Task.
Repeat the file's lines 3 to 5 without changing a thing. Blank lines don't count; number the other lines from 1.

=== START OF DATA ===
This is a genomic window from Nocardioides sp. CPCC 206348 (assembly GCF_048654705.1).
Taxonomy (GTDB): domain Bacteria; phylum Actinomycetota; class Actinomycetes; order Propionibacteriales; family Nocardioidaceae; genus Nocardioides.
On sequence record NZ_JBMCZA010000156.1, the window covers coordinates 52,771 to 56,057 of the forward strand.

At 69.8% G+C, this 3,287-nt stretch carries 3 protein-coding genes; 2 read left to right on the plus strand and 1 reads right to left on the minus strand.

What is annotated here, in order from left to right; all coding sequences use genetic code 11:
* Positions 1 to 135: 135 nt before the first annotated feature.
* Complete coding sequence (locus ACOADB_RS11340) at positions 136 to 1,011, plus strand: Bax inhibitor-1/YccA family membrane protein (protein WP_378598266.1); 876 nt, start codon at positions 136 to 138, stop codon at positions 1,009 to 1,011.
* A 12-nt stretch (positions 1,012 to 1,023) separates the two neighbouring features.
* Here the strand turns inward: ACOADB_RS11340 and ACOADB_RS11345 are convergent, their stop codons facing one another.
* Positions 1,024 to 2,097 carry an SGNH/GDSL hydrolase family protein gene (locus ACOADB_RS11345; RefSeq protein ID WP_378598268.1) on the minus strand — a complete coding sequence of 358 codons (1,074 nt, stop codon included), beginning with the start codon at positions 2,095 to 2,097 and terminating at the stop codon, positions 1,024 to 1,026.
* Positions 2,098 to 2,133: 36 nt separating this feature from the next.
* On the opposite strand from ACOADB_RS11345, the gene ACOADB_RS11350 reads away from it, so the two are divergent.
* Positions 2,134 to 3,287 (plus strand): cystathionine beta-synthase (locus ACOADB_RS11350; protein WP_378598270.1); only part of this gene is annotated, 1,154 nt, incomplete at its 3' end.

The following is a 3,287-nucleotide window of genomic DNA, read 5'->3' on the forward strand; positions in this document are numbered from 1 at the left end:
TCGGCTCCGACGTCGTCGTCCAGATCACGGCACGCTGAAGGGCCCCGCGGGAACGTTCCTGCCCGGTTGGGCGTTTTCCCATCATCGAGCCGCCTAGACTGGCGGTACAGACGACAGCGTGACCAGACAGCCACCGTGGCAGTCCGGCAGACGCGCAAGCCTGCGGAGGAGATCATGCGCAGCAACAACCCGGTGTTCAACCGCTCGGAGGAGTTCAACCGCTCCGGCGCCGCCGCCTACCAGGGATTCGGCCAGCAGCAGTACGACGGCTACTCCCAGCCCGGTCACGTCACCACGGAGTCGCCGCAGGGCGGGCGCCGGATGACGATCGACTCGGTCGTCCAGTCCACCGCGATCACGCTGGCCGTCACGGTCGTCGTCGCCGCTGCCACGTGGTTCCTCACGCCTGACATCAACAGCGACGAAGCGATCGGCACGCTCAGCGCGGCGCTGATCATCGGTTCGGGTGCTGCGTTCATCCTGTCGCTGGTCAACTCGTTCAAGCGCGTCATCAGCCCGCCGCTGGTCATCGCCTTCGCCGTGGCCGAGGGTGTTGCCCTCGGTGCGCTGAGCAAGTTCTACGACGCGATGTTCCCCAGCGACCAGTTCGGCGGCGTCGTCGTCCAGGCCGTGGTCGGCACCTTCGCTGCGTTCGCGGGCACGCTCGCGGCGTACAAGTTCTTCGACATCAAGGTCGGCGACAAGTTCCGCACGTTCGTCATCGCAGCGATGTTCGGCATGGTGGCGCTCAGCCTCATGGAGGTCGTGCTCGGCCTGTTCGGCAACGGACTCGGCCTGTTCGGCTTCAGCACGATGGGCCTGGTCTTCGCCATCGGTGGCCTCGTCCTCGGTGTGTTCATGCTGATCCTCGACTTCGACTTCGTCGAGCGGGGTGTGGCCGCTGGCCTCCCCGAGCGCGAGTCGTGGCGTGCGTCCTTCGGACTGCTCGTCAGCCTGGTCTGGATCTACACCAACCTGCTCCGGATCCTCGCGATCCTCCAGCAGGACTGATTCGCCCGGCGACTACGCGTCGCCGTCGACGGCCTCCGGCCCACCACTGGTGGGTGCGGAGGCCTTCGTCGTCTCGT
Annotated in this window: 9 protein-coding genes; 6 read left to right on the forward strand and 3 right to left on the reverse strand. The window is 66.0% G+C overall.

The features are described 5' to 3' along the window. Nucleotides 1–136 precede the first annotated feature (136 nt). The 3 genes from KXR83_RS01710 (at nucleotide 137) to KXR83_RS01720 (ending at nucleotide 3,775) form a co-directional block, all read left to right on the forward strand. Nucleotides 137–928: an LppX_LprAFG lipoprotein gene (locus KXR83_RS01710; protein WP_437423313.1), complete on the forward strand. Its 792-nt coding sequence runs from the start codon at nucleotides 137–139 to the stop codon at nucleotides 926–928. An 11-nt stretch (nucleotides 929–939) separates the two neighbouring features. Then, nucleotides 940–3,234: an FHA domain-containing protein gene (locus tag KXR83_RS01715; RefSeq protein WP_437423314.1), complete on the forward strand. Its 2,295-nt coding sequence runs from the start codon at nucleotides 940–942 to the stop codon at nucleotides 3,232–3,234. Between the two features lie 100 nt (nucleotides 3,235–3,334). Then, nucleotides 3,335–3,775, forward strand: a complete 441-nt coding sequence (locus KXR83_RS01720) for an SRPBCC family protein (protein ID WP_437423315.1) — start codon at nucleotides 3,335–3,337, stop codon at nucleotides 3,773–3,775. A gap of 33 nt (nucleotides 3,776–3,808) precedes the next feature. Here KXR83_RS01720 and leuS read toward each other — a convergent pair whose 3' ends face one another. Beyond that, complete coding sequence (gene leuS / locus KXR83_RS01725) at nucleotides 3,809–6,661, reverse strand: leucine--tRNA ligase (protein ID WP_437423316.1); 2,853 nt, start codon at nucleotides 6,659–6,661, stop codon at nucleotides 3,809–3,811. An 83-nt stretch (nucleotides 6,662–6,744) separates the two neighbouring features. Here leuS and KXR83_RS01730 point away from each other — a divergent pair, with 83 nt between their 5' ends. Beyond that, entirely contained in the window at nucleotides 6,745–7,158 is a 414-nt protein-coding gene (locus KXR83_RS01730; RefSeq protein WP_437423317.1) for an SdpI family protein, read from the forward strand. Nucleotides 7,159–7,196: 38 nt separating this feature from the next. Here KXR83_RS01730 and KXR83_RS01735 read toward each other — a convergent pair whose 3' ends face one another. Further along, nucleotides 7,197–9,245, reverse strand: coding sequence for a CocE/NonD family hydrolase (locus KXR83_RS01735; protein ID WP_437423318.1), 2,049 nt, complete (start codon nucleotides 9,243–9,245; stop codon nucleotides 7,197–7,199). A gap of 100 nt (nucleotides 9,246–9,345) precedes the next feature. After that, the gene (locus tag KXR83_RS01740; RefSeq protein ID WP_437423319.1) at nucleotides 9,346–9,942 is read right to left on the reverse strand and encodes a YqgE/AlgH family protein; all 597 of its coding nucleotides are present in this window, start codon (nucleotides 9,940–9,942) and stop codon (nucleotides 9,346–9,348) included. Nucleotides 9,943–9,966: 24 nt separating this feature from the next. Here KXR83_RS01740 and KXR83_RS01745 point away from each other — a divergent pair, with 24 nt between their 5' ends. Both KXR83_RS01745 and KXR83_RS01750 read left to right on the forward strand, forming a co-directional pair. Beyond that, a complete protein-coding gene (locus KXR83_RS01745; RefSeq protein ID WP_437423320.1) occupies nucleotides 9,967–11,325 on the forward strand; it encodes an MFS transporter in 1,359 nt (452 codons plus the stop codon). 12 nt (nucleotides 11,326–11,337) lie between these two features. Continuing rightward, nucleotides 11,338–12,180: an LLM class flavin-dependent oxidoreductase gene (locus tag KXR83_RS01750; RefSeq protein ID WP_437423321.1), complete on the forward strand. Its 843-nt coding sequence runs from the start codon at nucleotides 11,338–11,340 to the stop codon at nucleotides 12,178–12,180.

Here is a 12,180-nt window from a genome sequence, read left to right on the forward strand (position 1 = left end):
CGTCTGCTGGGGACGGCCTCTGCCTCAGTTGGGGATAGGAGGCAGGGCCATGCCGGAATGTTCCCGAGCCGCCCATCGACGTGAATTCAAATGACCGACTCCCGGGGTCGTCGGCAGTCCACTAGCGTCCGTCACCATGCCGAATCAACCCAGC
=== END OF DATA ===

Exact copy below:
On sequence record NZ_JBMCZA010000156.1, the window covers coordinates 52,771 to 56,057 of the forward strand.

At 69.8% G+C, this 3,287-nt stretch carries 3 protein-coding genes; 2 read left to right on the plus strand and 1 reads right to left on the minus strand.

What is annotated here, in order from left to right; all coding sequences use genetic code 11: